The involvement of these winemakers with Hospice du Rhone goes back to the early days when John Alban and Mat Garretson were making regular trips to the Northern Rhone trying to get participation. Yves Cuilleron was so receptive to us,” Alban explained. “He wanted to know more and more about it and started laughing and giggling. We’d say, ‘Who wouldn’t want to go to Paso Robles?’ We played off of that and off of what we were, which was goofy and passionate. He got it and wanted us to meet some of his friends. They told anyone and everyone in the Northern Rhone and helped open a lot of doors for us. They’re like four angels that picked us up and continue to flap their wings and elevate us.”

Acceptance of Hospice du Rhone in the Rhone Valley

The participation of Cuilleron, Villard, Gaillard and Gangloff helped legitimize and expand HdR’s status as a truly international celebration of Rhone wines. Their enthusiasm and the dedication of Hospice du Rhone staff ultimately led to complete acceptance of the event by producers of the Northern Rhone.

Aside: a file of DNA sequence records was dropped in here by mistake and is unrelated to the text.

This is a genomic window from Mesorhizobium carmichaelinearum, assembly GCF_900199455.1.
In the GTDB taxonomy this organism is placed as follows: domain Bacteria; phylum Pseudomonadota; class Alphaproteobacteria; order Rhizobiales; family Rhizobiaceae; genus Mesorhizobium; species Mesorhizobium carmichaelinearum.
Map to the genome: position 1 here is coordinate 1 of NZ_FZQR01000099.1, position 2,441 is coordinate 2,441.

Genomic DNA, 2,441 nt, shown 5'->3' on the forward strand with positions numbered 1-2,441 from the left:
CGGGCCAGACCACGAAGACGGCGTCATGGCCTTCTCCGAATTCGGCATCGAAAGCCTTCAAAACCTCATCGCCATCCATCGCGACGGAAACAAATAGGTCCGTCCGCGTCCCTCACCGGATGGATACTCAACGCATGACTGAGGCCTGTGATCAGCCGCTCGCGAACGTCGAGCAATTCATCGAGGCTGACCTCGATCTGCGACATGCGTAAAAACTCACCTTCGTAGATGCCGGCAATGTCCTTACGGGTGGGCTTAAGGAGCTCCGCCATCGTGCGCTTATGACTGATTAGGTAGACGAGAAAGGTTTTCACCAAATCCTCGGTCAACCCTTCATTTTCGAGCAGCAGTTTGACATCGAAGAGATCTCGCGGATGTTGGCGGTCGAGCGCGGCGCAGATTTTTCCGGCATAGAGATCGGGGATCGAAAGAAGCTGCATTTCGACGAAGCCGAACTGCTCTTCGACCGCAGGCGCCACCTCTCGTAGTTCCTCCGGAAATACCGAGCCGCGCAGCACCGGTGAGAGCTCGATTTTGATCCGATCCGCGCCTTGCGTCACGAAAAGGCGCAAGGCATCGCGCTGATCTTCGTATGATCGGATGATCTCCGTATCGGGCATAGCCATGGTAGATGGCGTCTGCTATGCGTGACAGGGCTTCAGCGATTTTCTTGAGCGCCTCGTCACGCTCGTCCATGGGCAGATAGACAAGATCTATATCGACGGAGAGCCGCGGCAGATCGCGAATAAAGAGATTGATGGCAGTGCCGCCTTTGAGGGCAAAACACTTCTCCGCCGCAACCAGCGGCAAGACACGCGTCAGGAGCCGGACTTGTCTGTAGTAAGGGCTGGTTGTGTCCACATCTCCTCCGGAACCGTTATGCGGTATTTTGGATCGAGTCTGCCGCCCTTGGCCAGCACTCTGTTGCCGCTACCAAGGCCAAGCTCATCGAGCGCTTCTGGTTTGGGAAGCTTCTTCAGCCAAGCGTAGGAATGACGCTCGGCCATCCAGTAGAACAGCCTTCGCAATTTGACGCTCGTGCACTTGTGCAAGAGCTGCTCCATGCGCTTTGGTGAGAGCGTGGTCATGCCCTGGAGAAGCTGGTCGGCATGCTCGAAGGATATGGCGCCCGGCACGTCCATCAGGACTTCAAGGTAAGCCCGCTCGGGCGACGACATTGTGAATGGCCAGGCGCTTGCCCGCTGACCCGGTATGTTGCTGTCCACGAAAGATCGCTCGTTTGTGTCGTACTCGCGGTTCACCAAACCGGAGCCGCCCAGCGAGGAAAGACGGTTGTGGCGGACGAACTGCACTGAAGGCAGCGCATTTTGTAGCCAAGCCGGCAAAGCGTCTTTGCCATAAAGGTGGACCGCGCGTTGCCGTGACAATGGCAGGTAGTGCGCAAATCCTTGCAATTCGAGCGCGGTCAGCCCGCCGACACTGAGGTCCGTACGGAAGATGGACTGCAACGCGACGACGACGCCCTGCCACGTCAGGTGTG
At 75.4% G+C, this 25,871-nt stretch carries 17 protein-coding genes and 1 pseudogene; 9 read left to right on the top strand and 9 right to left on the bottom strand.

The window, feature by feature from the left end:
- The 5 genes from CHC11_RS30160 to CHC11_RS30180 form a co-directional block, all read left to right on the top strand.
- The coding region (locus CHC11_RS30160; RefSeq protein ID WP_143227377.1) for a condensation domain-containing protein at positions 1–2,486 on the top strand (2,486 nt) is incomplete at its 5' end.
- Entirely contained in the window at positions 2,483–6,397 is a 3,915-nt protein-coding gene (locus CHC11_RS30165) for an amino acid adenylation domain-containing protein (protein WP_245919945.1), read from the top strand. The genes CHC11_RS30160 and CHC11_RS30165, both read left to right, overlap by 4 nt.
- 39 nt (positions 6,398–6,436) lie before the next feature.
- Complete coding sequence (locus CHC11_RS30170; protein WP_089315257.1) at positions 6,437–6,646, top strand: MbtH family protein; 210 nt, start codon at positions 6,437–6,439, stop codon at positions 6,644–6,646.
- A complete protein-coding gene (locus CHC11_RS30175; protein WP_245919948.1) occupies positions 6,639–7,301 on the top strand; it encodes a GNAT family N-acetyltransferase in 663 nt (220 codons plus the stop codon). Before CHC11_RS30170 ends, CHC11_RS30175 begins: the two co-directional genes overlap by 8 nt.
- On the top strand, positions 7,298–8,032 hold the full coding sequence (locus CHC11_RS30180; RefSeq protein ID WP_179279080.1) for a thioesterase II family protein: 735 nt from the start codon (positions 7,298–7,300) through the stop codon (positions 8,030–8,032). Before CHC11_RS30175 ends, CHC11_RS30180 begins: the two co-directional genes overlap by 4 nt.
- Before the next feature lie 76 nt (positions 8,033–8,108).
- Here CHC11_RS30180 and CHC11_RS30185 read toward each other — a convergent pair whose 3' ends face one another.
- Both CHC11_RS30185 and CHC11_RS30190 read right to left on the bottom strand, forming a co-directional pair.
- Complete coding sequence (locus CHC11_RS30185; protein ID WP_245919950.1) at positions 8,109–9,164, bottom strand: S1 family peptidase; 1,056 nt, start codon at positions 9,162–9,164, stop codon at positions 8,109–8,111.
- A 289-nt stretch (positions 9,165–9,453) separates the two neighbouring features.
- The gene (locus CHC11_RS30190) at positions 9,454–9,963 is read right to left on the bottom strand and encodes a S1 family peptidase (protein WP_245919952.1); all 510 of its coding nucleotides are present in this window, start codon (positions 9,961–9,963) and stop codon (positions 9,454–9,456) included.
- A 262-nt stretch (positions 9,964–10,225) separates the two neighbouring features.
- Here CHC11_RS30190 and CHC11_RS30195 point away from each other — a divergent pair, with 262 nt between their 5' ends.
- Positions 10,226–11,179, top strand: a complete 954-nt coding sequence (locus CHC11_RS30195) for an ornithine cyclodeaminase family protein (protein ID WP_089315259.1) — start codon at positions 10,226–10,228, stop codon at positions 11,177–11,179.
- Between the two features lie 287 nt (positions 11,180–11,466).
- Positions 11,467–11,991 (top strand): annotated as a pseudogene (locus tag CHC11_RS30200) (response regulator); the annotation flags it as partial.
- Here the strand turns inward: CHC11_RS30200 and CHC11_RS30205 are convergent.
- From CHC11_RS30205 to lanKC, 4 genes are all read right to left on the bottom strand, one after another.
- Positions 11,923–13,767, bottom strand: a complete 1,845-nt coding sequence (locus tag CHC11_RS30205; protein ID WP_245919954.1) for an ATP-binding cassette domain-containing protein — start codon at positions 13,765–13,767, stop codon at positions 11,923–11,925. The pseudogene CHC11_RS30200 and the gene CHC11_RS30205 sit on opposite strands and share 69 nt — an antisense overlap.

One symbol of this acceptance was emulation. According to Alban, “France took on putting together an event which they now have up and down the Rhone Valley. They have it every other year and it was inspired by Hospice du Rhone. They’re very candid about that. It’s a much bigger thing and government funded. It involves all the producers of the Rhone Valley. We’d like to see Hospice du Rhone’s of sorts pop up all over the world because that’s our mission.”

Another symbol of appreciation for Hospice du Rhone among producers of the Northern Rhone came as a complete surprise to the HdR staff. “There was a very persistent request that the Hospice du Rhone gang be in Cote-Rotie for a big tasting,” John told me. There were a number of dear friends who did a great job of putting a lot of positive pressure on us to be at this thing. They wanted us to know how important it was. So we were completely unsuspecting. We just knew they were organizing a tasting and were trying to build more interest in the Northern Rhone for Hospice du Rhone.”